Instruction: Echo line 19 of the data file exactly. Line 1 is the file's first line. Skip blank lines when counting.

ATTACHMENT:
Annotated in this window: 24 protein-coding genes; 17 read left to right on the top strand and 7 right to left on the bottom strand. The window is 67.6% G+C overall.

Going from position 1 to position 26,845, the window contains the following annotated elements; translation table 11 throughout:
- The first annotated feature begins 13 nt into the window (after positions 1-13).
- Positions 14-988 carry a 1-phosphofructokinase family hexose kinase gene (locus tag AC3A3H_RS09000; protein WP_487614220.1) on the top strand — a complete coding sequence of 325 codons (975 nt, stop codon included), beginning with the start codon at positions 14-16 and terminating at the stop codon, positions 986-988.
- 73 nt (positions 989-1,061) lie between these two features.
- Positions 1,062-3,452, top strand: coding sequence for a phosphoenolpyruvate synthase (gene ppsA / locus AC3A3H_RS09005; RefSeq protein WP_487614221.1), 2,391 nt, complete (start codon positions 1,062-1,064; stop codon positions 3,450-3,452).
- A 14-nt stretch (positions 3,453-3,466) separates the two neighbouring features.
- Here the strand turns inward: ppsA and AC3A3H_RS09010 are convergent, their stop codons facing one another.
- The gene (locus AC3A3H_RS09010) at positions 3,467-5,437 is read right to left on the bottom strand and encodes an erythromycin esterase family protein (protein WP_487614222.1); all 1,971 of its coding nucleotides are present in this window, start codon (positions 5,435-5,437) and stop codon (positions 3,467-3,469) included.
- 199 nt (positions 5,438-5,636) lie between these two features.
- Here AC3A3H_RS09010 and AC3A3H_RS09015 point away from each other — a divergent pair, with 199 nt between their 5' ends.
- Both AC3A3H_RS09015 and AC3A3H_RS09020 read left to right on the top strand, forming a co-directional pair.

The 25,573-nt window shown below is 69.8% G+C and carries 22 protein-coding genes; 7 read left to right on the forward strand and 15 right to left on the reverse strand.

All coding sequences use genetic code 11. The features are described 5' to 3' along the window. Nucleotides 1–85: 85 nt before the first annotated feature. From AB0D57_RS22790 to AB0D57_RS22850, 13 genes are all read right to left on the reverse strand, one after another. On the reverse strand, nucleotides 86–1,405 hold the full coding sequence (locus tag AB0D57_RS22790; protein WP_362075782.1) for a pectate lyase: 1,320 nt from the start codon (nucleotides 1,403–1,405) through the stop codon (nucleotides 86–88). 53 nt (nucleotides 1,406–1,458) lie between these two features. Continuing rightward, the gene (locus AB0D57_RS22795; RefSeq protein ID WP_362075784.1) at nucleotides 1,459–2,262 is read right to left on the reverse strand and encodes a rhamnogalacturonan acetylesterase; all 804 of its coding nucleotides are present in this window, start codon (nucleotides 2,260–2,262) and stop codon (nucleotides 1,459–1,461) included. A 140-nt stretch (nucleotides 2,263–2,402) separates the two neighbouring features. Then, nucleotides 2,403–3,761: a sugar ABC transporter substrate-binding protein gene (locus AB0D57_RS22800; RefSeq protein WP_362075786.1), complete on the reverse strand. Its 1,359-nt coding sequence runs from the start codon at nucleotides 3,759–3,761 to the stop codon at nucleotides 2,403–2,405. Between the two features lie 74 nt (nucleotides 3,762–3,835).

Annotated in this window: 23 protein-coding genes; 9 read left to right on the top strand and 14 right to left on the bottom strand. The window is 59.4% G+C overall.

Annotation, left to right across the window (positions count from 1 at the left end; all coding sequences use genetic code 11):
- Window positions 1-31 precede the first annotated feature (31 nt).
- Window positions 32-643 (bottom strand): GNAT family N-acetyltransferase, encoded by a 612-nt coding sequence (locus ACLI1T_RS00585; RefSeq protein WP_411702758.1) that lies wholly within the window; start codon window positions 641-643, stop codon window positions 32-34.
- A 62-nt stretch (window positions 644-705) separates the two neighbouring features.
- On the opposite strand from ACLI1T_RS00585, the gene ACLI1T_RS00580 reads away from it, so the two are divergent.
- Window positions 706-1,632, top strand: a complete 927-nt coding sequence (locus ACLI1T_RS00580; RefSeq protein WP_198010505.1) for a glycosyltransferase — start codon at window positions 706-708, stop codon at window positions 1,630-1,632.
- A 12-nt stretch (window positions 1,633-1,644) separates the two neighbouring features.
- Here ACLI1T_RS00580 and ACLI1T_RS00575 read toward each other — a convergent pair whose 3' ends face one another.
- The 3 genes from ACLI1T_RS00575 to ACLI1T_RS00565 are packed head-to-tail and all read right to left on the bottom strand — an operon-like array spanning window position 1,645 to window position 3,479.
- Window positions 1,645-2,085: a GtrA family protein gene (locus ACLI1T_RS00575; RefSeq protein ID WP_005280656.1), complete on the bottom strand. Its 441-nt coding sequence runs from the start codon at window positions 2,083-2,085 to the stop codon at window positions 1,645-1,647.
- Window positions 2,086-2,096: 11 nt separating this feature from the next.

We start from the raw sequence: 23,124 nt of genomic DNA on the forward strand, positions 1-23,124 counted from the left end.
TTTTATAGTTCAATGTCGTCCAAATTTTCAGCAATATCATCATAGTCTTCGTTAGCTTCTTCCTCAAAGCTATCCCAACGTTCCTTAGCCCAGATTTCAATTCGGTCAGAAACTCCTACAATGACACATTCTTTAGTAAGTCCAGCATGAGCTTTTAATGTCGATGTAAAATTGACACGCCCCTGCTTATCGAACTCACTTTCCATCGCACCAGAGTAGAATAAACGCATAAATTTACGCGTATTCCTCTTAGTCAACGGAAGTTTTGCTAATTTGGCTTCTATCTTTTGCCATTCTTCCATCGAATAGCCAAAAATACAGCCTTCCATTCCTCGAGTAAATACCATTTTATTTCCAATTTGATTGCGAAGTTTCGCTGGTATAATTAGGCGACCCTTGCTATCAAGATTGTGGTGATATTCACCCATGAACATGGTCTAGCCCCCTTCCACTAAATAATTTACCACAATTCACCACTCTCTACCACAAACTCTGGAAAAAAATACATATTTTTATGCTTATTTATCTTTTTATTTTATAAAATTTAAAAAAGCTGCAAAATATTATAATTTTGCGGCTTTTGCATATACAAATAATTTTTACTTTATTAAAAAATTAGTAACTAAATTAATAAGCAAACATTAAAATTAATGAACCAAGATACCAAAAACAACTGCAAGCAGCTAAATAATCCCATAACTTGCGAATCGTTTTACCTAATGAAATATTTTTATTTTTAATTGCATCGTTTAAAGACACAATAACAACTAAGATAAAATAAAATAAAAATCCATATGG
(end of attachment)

- A 62-nt stretch (window positions 644-705) separates the two neighbouring features.